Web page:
Curriculum

Elementary students receive a dynamic foundation in English Language Arts (ELA), Mathematics, Science, and Social Studies, along with ‘specials’ in general music, art, physical education (PE) and technology/engineering (STEM). 

Our curriculum is aligned with state standards and sequentially develops students’ abilities in critical thinking and problem solving. Students engage in rigorous and relevant learning experiences that prepare them to be college and career ready with a guaranteed and viable curriculum.

 

“A Guaranteed and Viable Curriculum”

Background 

In 2003, Dr. Robert Marzano coined the phrase “guaranteed and viable curriculum” in What Works in Schools:  Translating Research into Practice.  Marzano cites the implementation of a guaranteed and viable curriculum as a requirement for school improvement as one of the leading indicators for student growth and achievement.  These sentiments have been echoed by numerous educational scholars. http://ebusiness.ascd.org/serverfiles/productimages/102271b.jpg

“Guaranteed” means that all students, regardless of their teacher or school will have access to the same standards-based researched content and resources across the entire district giving opportunity and access for 100% of our students.  While instruction may not be identical or scripted, teachers consistently and reliably address the same standards, learning goals and expectations for student growth. This process is often supported with appropriate opportunities for collaboration, calibration and coordination of learning.

“Viable” means that the curriculum is realistic in scope and has made careful decisions to narrow the universe of knowledge into developmentally appropriate and challenging learning targets for our students.  Viable curriculum has to pass the dual test of being 1) accessible to students and 2) being reasonable for the teachers to teach to mastery, not just “cover.”

Process 

Manhattan-Ogden USD 383 implemented an updated round of the curriculum review and revision cycle in 2014.  This work, done by pK-12+ vertical alignment teacher teams, represents a thoughtful and purposeful processing over the past year.  These curriculum documents should be considered a work-in-progress as teams continue to respond to changes in standards, incorporate current educational research and further define the learning needs of the districts’ students to be college and career ready. The process used to create these foundational curriculum design map documents has the following features:

  • All of the content is the product of classroom teachers who know the students and know the content.

  • Each vertical alignment curriculum team in both ELA and Math, to the extent possible, included a representative of each grade level (K-12) with direct experience teaching the grade level and content.

  • All documents were created as Microsoft Word documents to allow them to be edited as professional time allows.  Documents are not in any type of proprietary software with a recurring maintenance cost.

  • All documents submitted have been posted to the district website under a “Curriculum” tab which allows educators, families and community members to access them in a predictable place.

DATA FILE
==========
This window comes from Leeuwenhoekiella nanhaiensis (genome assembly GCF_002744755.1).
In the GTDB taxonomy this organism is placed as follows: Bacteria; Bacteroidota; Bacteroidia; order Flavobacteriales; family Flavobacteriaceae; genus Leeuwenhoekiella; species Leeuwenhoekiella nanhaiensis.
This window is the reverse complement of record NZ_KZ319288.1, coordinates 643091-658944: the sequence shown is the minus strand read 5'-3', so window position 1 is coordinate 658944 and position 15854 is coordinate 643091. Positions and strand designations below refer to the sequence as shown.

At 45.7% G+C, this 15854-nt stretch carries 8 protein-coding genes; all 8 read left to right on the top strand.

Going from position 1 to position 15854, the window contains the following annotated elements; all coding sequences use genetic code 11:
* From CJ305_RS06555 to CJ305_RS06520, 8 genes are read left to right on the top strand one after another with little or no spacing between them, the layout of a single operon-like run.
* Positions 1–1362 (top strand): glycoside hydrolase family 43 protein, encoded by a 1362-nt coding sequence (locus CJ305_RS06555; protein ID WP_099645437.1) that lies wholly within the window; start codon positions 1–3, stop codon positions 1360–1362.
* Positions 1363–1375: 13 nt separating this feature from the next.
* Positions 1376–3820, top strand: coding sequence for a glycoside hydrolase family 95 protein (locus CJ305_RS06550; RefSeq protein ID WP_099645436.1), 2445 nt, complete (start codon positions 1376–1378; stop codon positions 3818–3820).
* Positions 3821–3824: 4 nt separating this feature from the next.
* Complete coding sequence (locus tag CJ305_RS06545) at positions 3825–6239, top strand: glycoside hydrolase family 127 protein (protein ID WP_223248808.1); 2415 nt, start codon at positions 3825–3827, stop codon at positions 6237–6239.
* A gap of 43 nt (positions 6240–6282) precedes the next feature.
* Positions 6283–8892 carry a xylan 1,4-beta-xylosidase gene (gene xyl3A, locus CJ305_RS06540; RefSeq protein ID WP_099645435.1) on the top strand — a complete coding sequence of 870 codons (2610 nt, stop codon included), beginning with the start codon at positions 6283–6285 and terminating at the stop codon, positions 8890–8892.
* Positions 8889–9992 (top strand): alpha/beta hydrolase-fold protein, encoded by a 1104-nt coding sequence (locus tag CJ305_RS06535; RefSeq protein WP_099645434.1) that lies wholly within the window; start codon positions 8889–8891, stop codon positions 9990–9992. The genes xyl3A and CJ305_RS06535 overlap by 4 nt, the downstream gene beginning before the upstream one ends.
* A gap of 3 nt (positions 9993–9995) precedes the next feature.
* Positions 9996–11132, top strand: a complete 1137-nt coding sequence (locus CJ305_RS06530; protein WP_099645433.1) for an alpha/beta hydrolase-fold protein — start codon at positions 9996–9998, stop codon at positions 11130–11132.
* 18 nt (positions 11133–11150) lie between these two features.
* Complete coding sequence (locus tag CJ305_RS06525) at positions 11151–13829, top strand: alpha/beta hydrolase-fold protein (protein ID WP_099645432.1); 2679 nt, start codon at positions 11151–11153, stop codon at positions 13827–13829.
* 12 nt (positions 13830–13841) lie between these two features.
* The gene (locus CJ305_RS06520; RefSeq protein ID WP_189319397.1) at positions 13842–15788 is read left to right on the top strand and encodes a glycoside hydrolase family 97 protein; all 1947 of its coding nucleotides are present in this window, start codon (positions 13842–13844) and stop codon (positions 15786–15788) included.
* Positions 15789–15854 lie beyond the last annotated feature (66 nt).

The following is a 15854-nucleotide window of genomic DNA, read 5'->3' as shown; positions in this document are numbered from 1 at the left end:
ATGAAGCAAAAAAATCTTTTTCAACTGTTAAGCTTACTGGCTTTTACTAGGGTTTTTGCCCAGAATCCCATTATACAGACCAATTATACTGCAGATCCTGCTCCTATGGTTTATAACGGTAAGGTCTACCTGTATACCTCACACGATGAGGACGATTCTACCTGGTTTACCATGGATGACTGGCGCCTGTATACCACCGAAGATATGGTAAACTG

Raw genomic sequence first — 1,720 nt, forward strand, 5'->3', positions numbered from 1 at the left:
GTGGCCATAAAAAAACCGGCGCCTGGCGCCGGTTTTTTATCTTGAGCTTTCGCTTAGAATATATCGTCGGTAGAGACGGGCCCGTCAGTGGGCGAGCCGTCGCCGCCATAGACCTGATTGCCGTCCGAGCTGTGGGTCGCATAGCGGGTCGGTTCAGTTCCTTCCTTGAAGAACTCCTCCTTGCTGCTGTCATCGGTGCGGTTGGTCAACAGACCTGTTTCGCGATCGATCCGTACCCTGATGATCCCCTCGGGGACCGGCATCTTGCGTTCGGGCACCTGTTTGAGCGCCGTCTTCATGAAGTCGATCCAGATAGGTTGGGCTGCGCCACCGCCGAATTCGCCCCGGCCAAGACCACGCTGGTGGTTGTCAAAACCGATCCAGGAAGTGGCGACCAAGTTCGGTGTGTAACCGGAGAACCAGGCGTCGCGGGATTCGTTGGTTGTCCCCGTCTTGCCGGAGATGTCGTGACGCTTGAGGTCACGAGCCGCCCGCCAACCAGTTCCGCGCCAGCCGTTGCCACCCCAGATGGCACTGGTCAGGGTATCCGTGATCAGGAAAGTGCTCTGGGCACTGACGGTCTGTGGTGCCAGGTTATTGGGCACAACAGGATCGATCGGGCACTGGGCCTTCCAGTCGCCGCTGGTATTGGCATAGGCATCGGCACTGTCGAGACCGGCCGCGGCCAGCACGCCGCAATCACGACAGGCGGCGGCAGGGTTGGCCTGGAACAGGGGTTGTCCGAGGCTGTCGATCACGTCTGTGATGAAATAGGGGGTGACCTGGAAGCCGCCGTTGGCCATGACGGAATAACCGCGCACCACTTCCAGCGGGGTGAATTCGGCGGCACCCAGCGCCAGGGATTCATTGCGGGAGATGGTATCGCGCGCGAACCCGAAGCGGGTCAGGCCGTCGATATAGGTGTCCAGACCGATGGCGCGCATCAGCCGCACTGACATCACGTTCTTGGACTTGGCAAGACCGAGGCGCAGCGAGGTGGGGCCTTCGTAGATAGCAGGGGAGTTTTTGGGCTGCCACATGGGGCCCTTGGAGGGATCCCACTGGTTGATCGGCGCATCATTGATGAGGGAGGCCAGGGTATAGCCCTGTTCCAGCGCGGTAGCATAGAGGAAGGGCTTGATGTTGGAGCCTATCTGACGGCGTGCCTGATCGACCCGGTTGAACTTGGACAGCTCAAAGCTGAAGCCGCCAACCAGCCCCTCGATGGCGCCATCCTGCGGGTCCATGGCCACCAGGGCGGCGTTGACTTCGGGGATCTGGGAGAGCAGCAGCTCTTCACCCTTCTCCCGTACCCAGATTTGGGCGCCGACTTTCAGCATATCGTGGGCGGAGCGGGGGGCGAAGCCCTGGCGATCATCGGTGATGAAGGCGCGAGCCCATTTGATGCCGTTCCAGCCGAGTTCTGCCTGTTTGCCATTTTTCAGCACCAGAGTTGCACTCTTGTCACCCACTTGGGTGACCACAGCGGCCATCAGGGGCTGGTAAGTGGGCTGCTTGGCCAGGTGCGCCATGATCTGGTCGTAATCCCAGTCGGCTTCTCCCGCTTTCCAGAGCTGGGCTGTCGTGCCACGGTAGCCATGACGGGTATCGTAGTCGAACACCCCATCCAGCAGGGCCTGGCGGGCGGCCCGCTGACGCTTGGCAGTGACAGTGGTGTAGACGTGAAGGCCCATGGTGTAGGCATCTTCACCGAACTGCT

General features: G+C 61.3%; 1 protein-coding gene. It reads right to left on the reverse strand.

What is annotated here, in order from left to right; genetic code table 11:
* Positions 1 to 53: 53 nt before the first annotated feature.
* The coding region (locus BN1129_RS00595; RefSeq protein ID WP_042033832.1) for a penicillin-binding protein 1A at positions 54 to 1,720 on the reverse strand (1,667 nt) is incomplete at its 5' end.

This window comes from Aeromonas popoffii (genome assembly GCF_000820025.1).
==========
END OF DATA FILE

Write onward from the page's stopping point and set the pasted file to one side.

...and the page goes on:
• Professional staff not only can access a specific grade level but can also look at previous and future learning goals to better understand where each course fits into the learning progression.

  • The vertical team process attempts to reduce redundancies, identify gaps, make connections across grade levels and improve pK-12 sequencing.

Goals

The goals of the curriculum review and revision process are to:

  • Implement KSDE 5R Accreditation Model procedures, specifically in the Relevance area to improve curriculum alignment with Kansas College and Career Readiness Standards (KCCRS).

  • Communicate to all teachers in a particular grade or course what curriculum should be in professional development in Aug. 2015.

  • Communicate to educators, students and families what students will learn in each course with emphasis on vocabulary.

  • Focus on important, enduring understandings with essential questions which will provide the foundation and background for continued success.

  • Coach teachers to be accountable for delivering the intended curriculum to ensure consistency.

  • Eventually, teachers may add supplemental resources, common assessments and rubrics to benchmark student learning and generate data for teachers improve practice and consistency.

To Do

Responsibilities of teachers:

  • Access curriculum documents created by their peers from the district website.

  • Look at learning goals and alignment that precede and follow their grade or course assignment.

  • Continue in the dialogue to improve the accuracy and focus of the curriculum documents.

  • Identify areas where content may be co-taught, integrated, utilized, supplemented or reinforced across subject areas to support student learning. 

  • Identify and share instructional resources that are necessary to provide a rich and differentiated learning experience.

  • Implement content coverage reflected in new curriculum documents.http://blogs.edweek.org/edweek/curriculum/blog-curric_mattersv2.jpg